Cisco Unified Serviceability, a web-based troubleshooting tool for Cisco Unified Communications Manager, provides the following functionality to assist administrators troubleshoot system problems:
Saves Cisco Unified Communications Manager services alarms and events for troubleshooting and provides alarm message definitions.
Saves Cisco Unified Communications Manager services trace information to various log files for troubleshooting. Administrators can configure, collect, and view trace information.
Monitors real-time behavior of the components in a Cisco Unified Communications Manager cluster through the real-time monitoring tool (RTMT).
Generates reports for Quality of Service, traffic, and billing information through Cisco Unified Communications Manager CDR Analysis and Reporting (CAR).
Provides feature services that you can activate, deactivate, and view through the Service Activation window.
Provides an interface for starting and stopping feature and network services.
Archives reports that are associated with Cisco Unified Serviceability tools.
Allows Cisco Unified Communications Manager to work as a managed device for SNMP remote management and troubleshooting.
Monitors the disk usage of the log partition on a server (or all servers in the cluster).
Access Cisco Unified Serviceability from the Cisco Unified Communications Manager Administration window by choosing Cisco Unified Serviceability from the Navigation drop-down list box. Installing the Cisco Unified Communications Manager software automatically installs Cisco Unified Serviceability and makes it available.
Refer to the Cisco Unified Serviceability Administration Guide for detailed information and configuration procedures on the serviceability tools.
Cisco Unified Communications Operating System Administration
Cisco Unified Communications Operating System Administration allows you to perform the following tasks to configure and manage the Cisco Unified Communications Operating System:
Check software and hardware status.
Check and update IP addresses.
Ping other network devices.
Manage Network Time Protocol servers.
Upgrade system software and options.
Restart the system.
Refer to the Cisco Unified Communications Operating System Administration Guide for detailed information and configuration procedures on the serviceability tools.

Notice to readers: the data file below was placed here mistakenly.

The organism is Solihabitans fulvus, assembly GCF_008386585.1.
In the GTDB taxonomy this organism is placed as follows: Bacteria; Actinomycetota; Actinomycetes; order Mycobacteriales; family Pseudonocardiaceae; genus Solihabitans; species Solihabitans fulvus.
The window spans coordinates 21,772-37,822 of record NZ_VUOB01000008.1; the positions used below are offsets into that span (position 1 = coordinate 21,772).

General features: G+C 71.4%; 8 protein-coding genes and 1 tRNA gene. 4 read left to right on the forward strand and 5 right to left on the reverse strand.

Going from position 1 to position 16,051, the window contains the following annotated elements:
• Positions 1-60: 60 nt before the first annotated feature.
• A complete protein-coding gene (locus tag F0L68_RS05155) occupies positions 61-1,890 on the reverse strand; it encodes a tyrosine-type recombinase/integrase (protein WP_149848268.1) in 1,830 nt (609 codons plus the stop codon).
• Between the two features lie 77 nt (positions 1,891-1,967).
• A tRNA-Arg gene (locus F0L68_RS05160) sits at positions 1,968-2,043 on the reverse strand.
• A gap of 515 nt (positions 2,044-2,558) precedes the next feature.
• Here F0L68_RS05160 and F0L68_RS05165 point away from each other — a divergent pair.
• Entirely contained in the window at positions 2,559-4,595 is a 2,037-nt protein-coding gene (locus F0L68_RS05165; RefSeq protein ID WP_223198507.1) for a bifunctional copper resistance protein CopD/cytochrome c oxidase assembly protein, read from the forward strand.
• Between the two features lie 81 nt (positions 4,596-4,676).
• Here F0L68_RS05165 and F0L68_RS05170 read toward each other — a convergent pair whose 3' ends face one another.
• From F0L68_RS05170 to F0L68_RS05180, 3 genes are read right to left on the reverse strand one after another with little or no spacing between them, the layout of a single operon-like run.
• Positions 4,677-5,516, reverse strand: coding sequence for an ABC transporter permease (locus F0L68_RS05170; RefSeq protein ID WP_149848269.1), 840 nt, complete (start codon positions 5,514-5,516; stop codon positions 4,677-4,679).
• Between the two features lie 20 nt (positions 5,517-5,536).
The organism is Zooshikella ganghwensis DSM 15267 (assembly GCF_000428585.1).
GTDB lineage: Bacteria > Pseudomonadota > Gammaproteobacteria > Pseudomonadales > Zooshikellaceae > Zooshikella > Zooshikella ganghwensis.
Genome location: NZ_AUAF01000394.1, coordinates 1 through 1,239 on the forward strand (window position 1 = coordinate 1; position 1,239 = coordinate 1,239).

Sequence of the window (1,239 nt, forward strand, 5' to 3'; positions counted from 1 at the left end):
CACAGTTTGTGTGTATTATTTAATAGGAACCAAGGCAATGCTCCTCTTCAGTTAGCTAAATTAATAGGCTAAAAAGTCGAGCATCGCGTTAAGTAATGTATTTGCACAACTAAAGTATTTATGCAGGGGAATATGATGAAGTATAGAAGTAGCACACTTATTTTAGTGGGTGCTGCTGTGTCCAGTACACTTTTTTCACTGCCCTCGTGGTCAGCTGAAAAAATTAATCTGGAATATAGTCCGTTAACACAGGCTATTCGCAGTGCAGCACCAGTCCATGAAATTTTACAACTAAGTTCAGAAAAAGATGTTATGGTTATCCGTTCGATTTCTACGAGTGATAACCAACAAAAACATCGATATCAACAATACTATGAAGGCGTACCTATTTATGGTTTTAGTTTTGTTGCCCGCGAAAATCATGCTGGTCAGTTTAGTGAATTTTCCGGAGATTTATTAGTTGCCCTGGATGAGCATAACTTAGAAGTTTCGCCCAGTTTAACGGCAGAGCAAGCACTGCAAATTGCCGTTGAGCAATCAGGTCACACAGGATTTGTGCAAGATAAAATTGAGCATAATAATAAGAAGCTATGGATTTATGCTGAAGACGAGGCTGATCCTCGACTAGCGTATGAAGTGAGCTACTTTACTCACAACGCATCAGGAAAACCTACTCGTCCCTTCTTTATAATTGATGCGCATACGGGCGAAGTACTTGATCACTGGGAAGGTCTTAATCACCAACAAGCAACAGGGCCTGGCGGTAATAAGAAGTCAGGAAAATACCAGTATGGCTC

General Model of Problem Solving
When troubleshooting a telephony or IP network environment, define the specific symptoms, identify all potential problems that could be causing the symptoms, and then systematically eliminate each potential problem (from most likely to least likely) until the symptoms disappear.
The following steps provide guidelines to use in the problem-solving process.
Analyze the network problem and create a clear problem statement. Define symptoms and potential causes.
Gather the facts that you need to help isolate possible causes.
Consider possible causes based on the facts that you gathered.
Create an action plan based on those causes. Begin with the most likely problem and devise a plan in which you manipulate only one variable.
Implement the action plan; perform each step carefully while testing to see whether the symptom disappears.
Analyze the results to determine whether the problem has been resolved. If the problem was resolved, consider the process complete.
If the problem has not been resolved, create an action plan based on the next most probable cause on your list. Return to 4 and repeat the process until the problem is solved.
Make sure that you undo anything that you changed while implementing your action plan. Remember that you want to change only one variable at a time.
If you exhaust all the common causes and actions (either those outlined in this document or others that you have identified in your environment), contact Cisco TAC.
Network Failure Preparation
You can always recover more easily from a network failure if you are prepared ahead of time. To determine if you are prepared for a network failure, answer the following questions:
Do you have an accurate physical and logical map of your internetwork that outlines the physical location of all of the devices on the network and how they are connected as well as a logical map of network addresses, network numbers, and subnetworks?
Do you have a list of all network protocols that are implemented in your network for each of the protocols implemented and a list of the network numbers, subnetworks, zones, and areas that are associated with them?
Do you know which protocols are being routed and the correct, up-to-date configuration information for each protocol?
Do you know which protocols are being bridged? Are any filters configured in any of these bridges, and do you have a copy of these configurations? Is this applicable to Cisco Unified Communications Manager?
Do you know all the points of contact to external networks, including any connections to the Internet? For each external network connection, do you know what routing protocol is being used?
Has your organization documented normal network behavior and performance, so you can compare current problems with a baseline?
If you can answer yes to these questions, faster recovery from a failure results.
Where to Find More Information
Use the following links for information on various IP telephony topics: